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Coalition Calls for End to Deep Sea Trawling in Oceans

Deep-sea trawling's 'great harm'

By Richard Black
BBC science correspondent (UK) Posted 10/7/04

A coalition of leading environmental and conservation groups has called for
a ban on the damaging fishing practice known as bottom-trawling.

The Deep Sea Conservation Coalition says the technique of dragging heavy
nets across the seafloor is doing immense harm to fragile ecosystems.

As well as bringing up valuable fish species, such as orange roughy, the
trawlers also gouge out corals.

The coalition wants the United Nations General Assembly to ban the

Marine scientists and conservationists presented their case at a meeting in
London, UK.

Slow world

The principal of bottom-trawling is simple - drag a heavy net across the
ocean floor, and any fish there will be caught. The problem is, everything
else is caught, too.

It has been likened to fishing with a bulldozer.

According to one study discussed at the meeting, a single net can snare a
tonne and a half of coral every hour.

These are cold-water corals - not the brightly coloured reefs of the
tropics, but deep-water varieties which grow very slowly.

According to Dr Alex Rogers, from the British Antarctic Survey (Bas), this
makes them particularly vulnerable.

"These are very slow-growing ecosystems," he told BBC News.

"We've measured the age of some of these off Europe to 8,500 years old. If
they're damaged heavily, they may take hundreds or thousands of years to
recover - or may not recover at all."

World discussions

The countries with deep-sea bottom-trawling fleets are few in number.

They include Spain, Russia and New Zealand, but there are other fleets
operating out of Portugal, Norway, Estonia, Denmark/Faroe Islands, Japan,
Lithuania, Iceland and Latvia.

The Coalition says these 11 countries took approximately 95% of the
reported high seas bottom-trawl catch in 2001.

On one seamount in the Tasman Sea, we found 850 species of which a third
haven't been found anywhere else
Dr Alex Rogers, Bas
The fleets are after valuable fish species such as the orange roughy, blue
ling and roundnose grenadier. These creatures hug the underwater mountains
known as seamounts and it is these locations which provide such rich
habitats for cold-water corals and the other animals and plants that live
among them.

As a United Nations report released earlier this year made clear, these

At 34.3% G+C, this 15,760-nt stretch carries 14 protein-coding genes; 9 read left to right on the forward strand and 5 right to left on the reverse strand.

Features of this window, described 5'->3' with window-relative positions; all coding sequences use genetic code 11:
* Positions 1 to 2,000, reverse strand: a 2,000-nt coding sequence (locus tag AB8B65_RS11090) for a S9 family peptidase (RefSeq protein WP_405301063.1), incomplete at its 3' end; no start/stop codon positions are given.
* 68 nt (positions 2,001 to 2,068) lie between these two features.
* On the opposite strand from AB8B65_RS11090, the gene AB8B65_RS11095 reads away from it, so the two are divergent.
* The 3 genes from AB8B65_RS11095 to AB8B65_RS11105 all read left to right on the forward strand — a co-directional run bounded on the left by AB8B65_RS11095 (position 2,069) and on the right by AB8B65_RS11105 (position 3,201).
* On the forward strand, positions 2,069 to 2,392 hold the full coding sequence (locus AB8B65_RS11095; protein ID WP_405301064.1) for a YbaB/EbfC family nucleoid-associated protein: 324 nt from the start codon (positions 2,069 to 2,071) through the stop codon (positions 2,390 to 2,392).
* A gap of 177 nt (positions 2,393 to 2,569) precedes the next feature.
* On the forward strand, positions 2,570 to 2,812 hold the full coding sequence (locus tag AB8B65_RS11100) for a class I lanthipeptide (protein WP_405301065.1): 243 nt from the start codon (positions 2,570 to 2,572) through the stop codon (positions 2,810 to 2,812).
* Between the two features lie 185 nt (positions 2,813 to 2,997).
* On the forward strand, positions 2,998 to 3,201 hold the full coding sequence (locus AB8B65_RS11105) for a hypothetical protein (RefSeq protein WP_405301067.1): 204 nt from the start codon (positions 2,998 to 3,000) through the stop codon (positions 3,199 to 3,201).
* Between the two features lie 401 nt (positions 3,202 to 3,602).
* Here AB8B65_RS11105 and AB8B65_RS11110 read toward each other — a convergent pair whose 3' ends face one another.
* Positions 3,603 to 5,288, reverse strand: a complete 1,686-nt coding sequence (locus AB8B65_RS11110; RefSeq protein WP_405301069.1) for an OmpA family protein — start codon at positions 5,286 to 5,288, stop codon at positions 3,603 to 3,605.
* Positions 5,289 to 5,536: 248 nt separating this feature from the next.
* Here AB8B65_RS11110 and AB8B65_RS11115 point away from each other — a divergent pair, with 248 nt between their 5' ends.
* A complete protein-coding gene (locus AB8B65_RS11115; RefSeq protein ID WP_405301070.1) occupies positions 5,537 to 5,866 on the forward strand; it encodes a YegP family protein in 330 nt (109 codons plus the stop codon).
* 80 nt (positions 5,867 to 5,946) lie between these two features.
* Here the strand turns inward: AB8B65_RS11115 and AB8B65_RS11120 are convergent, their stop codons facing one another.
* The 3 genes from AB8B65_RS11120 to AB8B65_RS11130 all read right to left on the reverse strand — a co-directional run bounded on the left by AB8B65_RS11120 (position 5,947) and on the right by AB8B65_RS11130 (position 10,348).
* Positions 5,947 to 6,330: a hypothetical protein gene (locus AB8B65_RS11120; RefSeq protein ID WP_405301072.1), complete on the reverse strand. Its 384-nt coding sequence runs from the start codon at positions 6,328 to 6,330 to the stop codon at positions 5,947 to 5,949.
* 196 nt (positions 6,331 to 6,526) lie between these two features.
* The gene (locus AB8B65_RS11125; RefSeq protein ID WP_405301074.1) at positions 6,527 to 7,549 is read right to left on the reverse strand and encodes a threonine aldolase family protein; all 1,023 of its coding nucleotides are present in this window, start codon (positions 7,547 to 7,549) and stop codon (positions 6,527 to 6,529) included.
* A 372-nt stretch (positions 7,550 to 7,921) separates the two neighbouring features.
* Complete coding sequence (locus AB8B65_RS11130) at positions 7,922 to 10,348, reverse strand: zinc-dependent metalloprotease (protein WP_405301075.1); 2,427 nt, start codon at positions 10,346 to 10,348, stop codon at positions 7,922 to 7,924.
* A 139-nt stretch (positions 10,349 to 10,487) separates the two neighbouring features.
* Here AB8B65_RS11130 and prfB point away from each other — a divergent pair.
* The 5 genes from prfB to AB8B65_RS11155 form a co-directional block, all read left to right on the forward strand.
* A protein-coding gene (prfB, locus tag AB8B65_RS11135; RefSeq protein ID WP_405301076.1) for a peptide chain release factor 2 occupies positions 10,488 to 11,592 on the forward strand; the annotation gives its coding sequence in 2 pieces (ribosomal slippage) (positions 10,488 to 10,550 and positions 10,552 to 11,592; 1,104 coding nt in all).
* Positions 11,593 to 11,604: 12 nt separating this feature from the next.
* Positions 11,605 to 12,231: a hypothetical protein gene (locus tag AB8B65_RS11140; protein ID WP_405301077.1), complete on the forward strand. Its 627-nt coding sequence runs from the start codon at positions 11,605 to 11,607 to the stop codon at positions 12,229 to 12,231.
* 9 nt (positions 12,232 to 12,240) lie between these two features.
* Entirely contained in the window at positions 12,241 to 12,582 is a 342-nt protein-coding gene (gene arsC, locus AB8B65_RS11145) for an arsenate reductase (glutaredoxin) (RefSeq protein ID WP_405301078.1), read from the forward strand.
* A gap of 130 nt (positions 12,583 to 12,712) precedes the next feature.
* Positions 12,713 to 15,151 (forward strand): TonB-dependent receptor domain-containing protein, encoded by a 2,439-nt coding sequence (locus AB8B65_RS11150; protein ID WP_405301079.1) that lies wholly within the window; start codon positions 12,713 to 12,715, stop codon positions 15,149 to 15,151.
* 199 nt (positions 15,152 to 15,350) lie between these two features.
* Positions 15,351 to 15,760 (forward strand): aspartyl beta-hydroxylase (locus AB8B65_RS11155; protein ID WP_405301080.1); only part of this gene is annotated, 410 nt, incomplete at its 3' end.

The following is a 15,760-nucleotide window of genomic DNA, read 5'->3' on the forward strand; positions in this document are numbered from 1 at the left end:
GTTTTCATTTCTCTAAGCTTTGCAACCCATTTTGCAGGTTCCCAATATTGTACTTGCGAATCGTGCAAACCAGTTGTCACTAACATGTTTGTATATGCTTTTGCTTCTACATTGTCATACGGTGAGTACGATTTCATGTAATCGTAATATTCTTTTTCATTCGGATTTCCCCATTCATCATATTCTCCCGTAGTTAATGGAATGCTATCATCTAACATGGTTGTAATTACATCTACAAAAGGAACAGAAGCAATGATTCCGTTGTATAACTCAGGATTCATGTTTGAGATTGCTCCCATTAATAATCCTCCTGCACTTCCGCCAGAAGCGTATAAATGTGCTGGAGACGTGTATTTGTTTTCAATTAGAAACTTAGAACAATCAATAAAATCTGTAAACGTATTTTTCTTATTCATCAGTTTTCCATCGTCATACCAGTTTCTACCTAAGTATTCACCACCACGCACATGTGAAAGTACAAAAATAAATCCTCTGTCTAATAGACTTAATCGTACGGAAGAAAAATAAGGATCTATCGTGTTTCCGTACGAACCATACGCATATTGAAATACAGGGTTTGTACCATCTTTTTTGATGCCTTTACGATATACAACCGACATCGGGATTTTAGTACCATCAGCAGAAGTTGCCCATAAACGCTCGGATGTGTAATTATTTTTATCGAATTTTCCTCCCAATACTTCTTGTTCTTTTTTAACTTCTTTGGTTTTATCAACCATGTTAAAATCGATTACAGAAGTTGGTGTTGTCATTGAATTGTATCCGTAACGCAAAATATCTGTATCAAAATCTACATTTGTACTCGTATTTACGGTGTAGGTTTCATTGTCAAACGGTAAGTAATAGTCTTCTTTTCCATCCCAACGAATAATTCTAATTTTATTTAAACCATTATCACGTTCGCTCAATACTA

corals are far more widespread than scientists had previously believed,
stretching from northern European waters to the south of Australia.

The scientists and environmentalists gathered in London fear
bottom-trawling will destroy many of the reefs before researchers have had a
chance to study them.

"On one seamount in the Tasman Sea, we found 850 species of which a third
haven't been found anywhere else," Dr Rogers explained.

"And on the Norfolk Ridge near New Caledonia, there are a dozen seamounts
which have been explored. Here there were around 1,200 species, a half of
them new to science."

Currently, discussions are underway at the United Nations in New York on
fisheries and ocean management. These discussions will result in resolutions
being put before the General Assembly next month.

Important elements

The Coalition is urging the UN to declare a global moratorium on
bottom-trawling as soon as possible.

"We are advocating a short-term emergency moratorium until the
international community comes to its senses and decides how to manage
deep-sea fisheries," said Coalition coordinator Kelly Rigg.

In February this year, more than 1,100 marine scientists also signed a
statement calling on the UN and world governments to stop the destruction of
deep-sea corals.

Their statement was released at the annual meeting of the American
Association for the Advancement of Science (AAAS).

"Deep-sea corals and sponges are crucial habitat elements for seafloor
species," Dr Daniel Pauly, of the University of British Columbia, in
Vancouver, Canada, told BBC News at the AAAS gathering.

"Allowing trawling in coral 'forests' is the worst thing we are doing in
the ocean today. It should be stopped immediately until scientists can
determine whether trawling in the deep sea can be justified anywhere.

"Nothing could be dumber than destroying the habitats that depleted fish
populations need to recover. Governments must stop pussyfooting around and
do something useful."

The Deep Sea Conservation Coalition includes Conservation International,
Greenpeace International, World Conservation, the Marine Conservation
Biology Institute, the Natural Resources Defense Council, and the New
England Aquarium, among others.

Story from BBC NEWS:

Published: 2004/10/06 10:03:02 GMT